News (USA)

Questions arise over treatment of transgender inmate in North Carolina

Taye Richardson
Taye RichardsonPhoto: Public Domain

Three individuals were arrested in Greensboro, North Carolina Thursday on suspicion of robbery. The head of a day center and advocacy group for those experiencing homelessness is calling into question the treatment of one of those individuals, a 25-year-old transgender woman.

Michelle Kennedy, executive director of the Interactive Resource Center, told LGBTQ Nation that her group has worked with Taye Richardson and that she identifies as a trans woman. Kennedy went to the jail in an attempt to have a professional services consultation, but said she was denied, despite the IRC being listed as her address.

Kennedy said a sergeant at the jail only said, “I’m just not going to do that,” when asked to set up a consultation.

“I kept calling her ‘she,’ and he kept calling her ‘he,'” Kennedy added. She said that at the time Richardson was being held in the male section of the jail.

Kennedy wrote about the experience on Facebook.

“The only information I was given was that her ID lists her as male and therefore she is being treated as a male. It is particularly difficult to update ID documents to reflect your gender identity when experiencing poverty/homelessness,” she wrote.

Shortly after visiting, Kennedy said she was informed that Richardson had been moved to a single-occupancy cell with regular visits from guards, which she said was an improvement but was still problematic, as she is still not being held in the female section.

Both the police and the sheriff’s office continued to refer to by a male name when contacted by LGBTQ Nation. The Greensboro Police Department confirmed the arrest.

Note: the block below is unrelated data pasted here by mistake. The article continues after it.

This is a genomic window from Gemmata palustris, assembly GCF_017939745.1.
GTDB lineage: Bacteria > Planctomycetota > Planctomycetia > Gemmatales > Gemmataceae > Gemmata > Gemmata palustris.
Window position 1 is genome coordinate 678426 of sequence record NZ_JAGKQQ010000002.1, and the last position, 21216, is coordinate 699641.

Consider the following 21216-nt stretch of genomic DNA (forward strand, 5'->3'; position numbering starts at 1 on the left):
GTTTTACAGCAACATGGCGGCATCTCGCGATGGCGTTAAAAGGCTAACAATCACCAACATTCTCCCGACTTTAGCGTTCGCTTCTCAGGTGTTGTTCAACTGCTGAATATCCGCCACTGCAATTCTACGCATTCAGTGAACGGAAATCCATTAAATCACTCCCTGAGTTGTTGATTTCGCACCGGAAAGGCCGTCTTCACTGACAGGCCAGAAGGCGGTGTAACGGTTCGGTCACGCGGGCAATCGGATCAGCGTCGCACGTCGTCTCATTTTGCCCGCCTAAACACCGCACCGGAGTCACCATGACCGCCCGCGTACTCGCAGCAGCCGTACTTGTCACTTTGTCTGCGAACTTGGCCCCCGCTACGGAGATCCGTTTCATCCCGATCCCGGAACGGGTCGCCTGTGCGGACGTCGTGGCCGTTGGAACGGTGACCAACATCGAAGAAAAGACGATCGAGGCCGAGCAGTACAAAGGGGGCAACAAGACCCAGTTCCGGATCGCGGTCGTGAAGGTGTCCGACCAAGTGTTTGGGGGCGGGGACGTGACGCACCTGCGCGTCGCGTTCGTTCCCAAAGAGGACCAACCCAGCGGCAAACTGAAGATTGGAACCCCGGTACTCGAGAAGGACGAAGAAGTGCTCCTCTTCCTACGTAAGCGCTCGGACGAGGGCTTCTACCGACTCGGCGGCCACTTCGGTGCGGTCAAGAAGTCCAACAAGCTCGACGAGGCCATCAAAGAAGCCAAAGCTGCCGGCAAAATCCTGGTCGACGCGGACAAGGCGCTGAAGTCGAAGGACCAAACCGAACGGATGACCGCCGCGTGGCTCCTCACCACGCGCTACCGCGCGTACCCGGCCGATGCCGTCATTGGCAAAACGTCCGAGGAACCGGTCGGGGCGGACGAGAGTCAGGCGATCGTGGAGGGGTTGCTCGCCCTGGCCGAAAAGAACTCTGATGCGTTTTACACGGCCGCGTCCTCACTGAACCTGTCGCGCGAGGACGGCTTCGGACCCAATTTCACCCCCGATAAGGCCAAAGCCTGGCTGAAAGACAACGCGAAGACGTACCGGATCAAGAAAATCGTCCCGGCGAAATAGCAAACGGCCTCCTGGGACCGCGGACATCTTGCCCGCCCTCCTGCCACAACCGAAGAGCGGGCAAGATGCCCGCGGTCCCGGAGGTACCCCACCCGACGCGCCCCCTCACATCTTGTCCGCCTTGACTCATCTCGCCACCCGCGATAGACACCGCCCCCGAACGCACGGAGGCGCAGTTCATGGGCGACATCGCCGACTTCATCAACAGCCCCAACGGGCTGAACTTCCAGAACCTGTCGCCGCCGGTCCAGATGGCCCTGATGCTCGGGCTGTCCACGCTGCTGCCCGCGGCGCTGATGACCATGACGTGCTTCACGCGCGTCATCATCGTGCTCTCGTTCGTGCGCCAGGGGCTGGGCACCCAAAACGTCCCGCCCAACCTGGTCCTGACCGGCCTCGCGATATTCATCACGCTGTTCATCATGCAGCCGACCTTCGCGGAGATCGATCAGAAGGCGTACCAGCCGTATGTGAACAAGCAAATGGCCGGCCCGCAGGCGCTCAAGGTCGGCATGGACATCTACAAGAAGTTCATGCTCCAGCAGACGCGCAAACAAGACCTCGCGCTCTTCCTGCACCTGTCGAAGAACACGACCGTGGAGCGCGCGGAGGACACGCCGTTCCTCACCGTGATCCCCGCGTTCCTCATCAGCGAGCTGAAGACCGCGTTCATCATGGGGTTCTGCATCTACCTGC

The sheriff’s office, in charge of overseeing the jail, gave a longer statement, before referring further questions to the inmate’s lawyer.

Jim Secor, the Sheriff’s’ Attorney in Guilford County, likewise confirmed the arrest, using the male name.

Secor continued:

Upon completion of the booking process, this individual was immediately assigned a single-person cell in an Administrative Segregation Housing Unit where the individual has 24 hour supervision with at least one Detention Officer stationed on the floor of the Unit. In addition, a Detention Officer makes watch tour rounds past this individual’s cell every 15 minutes.

The inmate can ask that the door to their assigned single-person cell be secured to prevent access to the cell by anyone other than Detention Staff.

This individual has been treated respectfully by our Detention and Medical Staff and has not voiced any concerns to the Sheriff’s Office concerning the manner in which the individual is being housed or the treatment received from our Staff.

This individual has already been provided his initial court appearance before a State District Court Judge.

In North Carolina, inmate placement is decided by a review board, evaluating each individual on a case-by-case basis.

Secor also said that the individual had turned down a request for an interview by Greensboro’s News & Record and that they would respect that decision.

Kennedy reported that Richardson would have a bond hearing Friday. The bond is set at $10,000, plus another $100 for a failure to appear.

She posted again on Facebook Friday, thanking those who are standing up in the community to rally around Richardson. She also said she has been “called all sorts of names and had some really hateful things said” about and to her over the past 24 hours, but that she knows what discomfort she goes through pales in comparison to what the people she fights for go through.

“I know I’m stretching and growing when my privilege can’t fully protect me (and, let’s be honest, it usually protects me pretty well). I know I’m doing right when I’m targeted,” she wrote.

We will update this story if more information becomes available.

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